CUMBERLAND — Allegany County Commission President Michael McKay volunteered Thursday to use his clout and “make a call,” apparently to a local credit union, to intervene in a loan dispute between a federal employee and the credit union.
McKay’s statement came in response to Sommer Roy’s explanation of the plight of federal employees at the Federal Correctional Institution in Cumberland, who face loss of their pay during the federal government shutdown. Roy was speaking during the public comment period of Thursday’s Allegany County Commission meeting, when McKay made his comments.
Roy is the legislative coordinator for Local 4010 of the American Federation of Government Em-ployees. The organization represents about 300 employees at the prison.
Roy said the credit union had denied a loan to an employee at the prison because of the federal shutdown. Many employees won’t be getting a paycheck during the shutdown, but must still report to work, Roy said. Roy said she and other union members would be moving their accounts to another bank or credit union.
That’s when McKay asked her and the other federal employees to hold off on the move and “let me make a call.”
McKay did not say who he would call or what he would say.
Roy was asking the commissioners and the public for support during the shutdown and asked that citizens contact their elected representatives to demand an end to the shutdown and that federal workers be paid, including supporting legislation for retroactive pay and emergency funding for the government. Many staff members are veterans, Roy said.
“Inmates are still getting paid,” Roy said, because their accounts are handled separately and apparently not affected by the shutdown.
Roy also said the prison is understaffed and needs to be at safe staffing levels for employee and public safety.
More on the AFGE’s response to the federal shutdown can be found at:http://www.afge.org/.
On Thursday, commissioners also proclaimed the observance of Oct. 6-12 as National Fire Prevention Week, which this year has a theme of preventing kitchen fires. Thousands of people are killed and injured every year in home fires, said Susan Lee, the county’s emergency management division chief. The No. 1 place those fires start is in the kitchen, Lee said. Among other tips, Lee said that one should never have items cooking on the stove or in the oven and leave the home to do something else. Lee was joined by Clarence Broadwater, the vice president of the Allegany-Garett County Fire & Rescue Association. Broadwater emphasized the importance of smoke alarms, which can usually be obtained free through local fire departments.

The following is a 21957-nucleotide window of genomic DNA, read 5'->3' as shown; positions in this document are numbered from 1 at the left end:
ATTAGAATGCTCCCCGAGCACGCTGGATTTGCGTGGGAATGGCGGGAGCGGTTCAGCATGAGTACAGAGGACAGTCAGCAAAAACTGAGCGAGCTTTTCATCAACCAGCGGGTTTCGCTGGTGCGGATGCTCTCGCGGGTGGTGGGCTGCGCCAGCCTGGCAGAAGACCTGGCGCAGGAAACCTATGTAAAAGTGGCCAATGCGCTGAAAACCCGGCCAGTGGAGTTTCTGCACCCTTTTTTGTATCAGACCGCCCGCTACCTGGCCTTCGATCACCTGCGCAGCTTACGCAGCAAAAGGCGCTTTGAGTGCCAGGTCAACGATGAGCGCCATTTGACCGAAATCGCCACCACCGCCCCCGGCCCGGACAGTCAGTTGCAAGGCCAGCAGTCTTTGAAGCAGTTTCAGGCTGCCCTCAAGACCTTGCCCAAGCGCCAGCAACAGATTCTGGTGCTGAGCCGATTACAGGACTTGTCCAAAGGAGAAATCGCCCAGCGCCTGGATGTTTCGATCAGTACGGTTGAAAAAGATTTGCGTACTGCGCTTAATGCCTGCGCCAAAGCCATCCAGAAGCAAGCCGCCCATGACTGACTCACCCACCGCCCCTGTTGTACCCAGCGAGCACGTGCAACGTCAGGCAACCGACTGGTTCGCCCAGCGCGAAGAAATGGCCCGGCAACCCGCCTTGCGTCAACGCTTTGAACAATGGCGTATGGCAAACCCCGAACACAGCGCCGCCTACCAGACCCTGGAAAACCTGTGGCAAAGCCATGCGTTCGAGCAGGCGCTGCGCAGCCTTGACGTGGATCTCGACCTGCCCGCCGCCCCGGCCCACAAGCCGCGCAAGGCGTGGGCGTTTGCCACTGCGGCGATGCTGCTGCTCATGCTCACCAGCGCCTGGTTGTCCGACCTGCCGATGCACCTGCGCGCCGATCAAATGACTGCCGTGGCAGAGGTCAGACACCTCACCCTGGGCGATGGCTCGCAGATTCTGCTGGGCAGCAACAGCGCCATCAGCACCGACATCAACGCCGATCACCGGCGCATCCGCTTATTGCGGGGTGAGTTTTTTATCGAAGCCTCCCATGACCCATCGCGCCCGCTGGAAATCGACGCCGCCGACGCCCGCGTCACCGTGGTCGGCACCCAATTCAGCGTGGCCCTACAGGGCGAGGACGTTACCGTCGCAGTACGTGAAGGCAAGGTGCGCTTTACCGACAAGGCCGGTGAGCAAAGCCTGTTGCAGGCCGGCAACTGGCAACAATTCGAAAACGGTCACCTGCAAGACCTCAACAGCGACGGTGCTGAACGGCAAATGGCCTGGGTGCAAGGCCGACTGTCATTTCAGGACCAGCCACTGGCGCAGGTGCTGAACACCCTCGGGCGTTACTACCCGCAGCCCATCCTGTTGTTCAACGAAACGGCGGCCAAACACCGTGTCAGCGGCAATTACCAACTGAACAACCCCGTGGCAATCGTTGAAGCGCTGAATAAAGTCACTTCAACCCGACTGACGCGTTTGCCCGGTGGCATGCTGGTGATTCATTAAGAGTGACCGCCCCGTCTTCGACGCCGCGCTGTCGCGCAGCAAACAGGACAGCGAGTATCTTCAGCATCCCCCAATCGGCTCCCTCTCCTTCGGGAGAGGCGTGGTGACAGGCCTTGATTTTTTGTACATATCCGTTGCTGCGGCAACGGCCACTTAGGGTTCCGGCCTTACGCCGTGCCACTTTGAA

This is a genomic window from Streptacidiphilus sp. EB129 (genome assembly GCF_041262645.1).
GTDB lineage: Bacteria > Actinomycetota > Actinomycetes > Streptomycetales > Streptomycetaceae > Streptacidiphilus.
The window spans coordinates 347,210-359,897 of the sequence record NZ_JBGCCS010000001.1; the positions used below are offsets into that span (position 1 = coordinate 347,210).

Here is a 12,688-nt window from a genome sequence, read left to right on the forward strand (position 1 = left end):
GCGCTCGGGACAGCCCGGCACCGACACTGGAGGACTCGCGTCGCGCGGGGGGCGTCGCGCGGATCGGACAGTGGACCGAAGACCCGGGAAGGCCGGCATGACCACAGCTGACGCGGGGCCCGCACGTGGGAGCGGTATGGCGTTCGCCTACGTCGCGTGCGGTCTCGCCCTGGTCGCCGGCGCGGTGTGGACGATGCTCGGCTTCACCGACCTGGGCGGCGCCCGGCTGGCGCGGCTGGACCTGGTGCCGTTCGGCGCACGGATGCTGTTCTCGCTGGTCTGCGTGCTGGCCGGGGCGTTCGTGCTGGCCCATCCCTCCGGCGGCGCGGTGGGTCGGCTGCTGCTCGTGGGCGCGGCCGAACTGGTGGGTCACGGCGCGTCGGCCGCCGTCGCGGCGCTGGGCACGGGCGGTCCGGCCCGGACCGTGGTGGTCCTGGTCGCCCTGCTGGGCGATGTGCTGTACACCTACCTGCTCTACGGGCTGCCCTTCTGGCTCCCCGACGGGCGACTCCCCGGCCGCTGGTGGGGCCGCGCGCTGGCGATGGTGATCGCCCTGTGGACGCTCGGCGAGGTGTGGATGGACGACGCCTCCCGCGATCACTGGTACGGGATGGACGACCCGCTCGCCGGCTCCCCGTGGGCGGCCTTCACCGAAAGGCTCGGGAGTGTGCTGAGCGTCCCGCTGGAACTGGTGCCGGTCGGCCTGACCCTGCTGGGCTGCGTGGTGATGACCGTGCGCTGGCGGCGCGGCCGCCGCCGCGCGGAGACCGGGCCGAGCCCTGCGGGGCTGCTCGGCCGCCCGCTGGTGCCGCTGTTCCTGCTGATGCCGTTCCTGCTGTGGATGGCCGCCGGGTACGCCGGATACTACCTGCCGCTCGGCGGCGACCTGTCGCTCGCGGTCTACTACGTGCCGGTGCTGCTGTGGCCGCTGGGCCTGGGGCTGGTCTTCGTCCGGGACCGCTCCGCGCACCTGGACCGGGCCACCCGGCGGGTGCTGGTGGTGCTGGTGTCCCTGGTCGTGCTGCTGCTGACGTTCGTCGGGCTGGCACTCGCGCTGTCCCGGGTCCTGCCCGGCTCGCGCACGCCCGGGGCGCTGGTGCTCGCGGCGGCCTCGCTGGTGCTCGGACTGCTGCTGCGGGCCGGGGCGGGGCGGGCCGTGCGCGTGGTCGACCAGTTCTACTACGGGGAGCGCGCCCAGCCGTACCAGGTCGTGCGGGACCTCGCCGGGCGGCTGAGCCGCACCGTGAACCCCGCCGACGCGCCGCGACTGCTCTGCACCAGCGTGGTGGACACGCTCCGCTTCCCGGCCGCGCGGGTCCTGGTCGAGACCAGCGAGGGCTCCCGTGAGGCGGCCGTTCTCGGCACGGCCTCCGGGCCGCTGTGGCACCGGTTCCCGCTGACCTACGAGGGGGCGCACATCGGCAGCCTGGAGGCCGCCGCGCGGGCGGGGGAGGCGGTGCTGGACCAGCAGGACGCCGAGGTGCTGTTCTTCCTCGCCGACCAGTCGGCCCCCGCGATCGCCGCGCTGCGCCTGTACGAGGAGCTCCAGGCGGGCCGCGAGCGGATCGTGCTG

On a 2-1 vote, commissioners also approved signing a grant agreement with the state for the Rural Legacy Program. The program is voluntary for residents in the Mountain Ridge Rural Legacy Area who want to grant easements preserving their rural land from development. Environmental criteria are applied to decide which properties might be eligible for grant money, said David Dorsey, the county’s acting planning coordinator.
Commissioner Creade Brodie Jr. voted against executing the agreement.
The commission meeting took place at county offices on Kelly Road.
Matthew Bieniek can be contacted at firstname.lastname@example.org.